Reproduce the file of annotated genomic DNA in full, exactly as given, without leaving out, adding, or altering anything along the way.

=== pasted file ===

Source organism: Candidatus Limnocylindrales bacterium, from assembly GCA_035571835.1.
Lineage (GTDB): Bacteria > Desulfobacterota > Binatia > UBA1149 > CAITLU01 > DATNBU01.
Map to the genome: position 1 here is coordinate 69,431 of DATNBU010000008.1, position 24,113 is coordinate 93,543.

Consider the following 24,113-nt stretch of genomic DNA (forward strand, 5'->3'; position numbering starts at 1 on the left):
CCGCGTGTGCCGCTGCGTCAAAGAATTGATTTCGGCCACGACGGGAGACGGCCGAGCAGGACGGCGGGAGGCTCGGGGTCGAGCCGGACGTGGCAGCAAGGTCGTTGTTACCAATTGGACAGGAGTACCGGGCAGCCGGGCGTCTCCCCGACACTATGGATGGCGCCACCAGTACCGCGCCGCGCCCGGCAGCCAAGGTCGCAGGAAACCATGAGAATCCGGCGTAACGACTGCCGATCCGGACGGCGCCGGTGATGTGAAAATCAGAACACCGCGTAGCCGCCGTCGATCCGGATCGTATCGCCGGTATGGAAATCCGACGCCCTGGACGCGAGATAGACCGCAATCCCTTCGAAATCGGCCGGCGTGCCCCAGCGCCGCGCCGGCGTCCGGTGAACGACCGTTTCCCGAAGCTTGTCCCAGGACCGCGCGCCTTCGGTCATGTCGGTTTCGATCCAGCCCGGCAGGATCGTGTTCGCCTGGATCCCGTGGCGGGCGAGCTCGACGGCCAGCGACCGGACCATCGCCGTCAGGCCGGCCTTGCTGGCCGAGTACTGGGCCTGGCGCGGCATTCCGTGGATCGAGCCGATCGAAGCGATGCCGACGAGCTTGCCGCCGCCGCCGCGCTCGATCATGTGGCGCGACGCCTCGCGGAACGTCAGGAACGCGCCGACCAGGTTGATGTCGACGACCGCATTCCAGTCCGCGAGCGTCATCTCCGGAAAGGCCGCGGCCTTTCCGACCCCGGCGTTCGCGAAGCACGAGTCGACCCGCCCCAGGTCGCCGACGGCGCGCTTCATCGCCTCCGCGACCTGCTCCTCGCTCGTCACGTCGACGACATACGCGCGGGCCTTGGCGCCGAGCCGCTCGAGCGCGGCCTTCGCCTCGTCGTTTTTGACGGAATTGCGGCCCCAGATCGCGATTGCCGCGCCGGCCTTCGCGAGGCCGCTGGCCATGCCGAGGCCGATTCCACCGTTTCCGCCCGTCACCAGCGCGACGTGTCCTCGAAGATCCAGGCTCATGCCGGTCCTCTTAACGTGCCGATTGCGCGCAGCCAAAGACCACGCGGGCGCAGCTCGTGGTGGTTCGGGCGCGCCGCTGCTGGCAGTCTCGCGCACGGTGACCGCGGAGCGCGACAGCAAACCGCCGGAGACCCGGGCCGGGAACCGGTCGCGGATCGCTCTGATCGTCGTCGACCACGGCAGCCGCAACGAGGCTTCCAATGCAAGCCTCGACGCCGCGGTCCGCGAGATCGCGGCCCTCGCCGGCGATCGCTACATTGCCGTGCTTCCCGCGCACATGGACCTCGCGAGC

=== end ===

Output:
Source organism: Candidatus Limnocylindrales bacterium, from assembly GCA_035571835.1.
Lineage (GTDB): Bacteria > Desulfobacterota > Binatia > UBA1149 > CAITLU01 > DATNBU01.
Map to the genome: position 1 here is coordinate 69,431 of DATNBU010000008.1, position 24,113 is coordinate 93,543.

Consider the following 24,113-nt stretch of genomic DNA (forward strand, 5'->3'; position numbering starts at 1 on the left):
CCGCGTGTGCCGCTGCGTCAAAGAATTGATTTCGGCCACGACGGGAGACGGCCGAGCAGGACGGCGGGAGGCTCGGGGTCGAGCCGGACGTGGCAGCAAGGTCGTTGTTACCAATTGGACAGGAGTACCGGGCAGCCGGGCGTCTCCCCGACACTATGGATGGCGCCACCAGTACCGCGCCGCGCCCGGCAGCCAAGGTCGCAGGAAACCATGAGAATCCGGCGTAACGACTGCCGATCCGGACGGCGCCGGTGATGTGAAAATCAGAACACCGCGTAGCCGCCGTCGATCCGGATCGTATCGCCGGTATGGAAATCCGACGCCCTGGACGCGAGATAGACCGCAATCCCTTCGAAATCGGCCGGCGTGCCCCAGCGCCGCGCCGGCGTCCGGTGAACGACCGTTTCCCGAAGCTTGTCCCAGGACCGCGCGCCTTCGGTCATGTCGGTTTCGATCCAGCCCGGCAGGATCGTGTTCGCCTGGATCCCGTGGCGGGCGAGCTCGACGGCCAGCGACCGGACCATCGCCGTCAGGCCGGCCTTGCTGGCCGAGTACTGGGCCTGGCGCGGCATTCCGTGGATCGAGCCGATCGAAGCGATGCCGACGAGCTTGCCGCCGCCGCCGCGCTCGATCATGTGGCGCGACGCCTCGCGGAACGTCAGGAACGCGCCGACCAGGTTGATGTCGACGACCGCATTCCAGTCCGCGAGCGTCATCTCCGGAAAGGCCGCGGCCTTTCCGACCCCGGCGTTCGCGAAGCACGAGTCGACCCGCCCCAGGTCGCCGACGGCGCGCTTCATCGCCTCCGCGACCTGCTCCTCGCTCGTCACGTCGACGACATACGCGCGGGCCTTGGCGCCGAGCCGCTCGAGCGCGGCCTTCGCCTCGTCGTTTTTGACGGAATTGCGGCCCCAGATCGCGATTGCCGCGCCGGCCTTCGCGAGGCCGCTGGCCATGCCGAGGCCGATTCCACCGTTTCCGCCCGTCACCAGCGCGACGTGTCCTCGAAGATCCAGGCTCATGCCGGTCCTCTTAACGTGCCGATTGCGCGCAGCCAAAGACCACGCGGGCGCAGCTCGTGGTGGTTCGGGCGCGCCGCTGCTGGCAGTCTCGCGCACGGTGACCGCGGAGCGCGACAGCAAACCGCCGGAGACCCGGGCCGGGAACCGGTCGCGGATCGCTCTGATCGTCGTCGACCACGGCAGCCGCAACGAGGCTTCCAATGCAAGCCTCGACGCCGCGGTCCGCGAGATCGCGGCCCTCGCCGGCGATCGCTACATTGCCGTGCTTCCCGCGCACATGGACCTCGCGAGC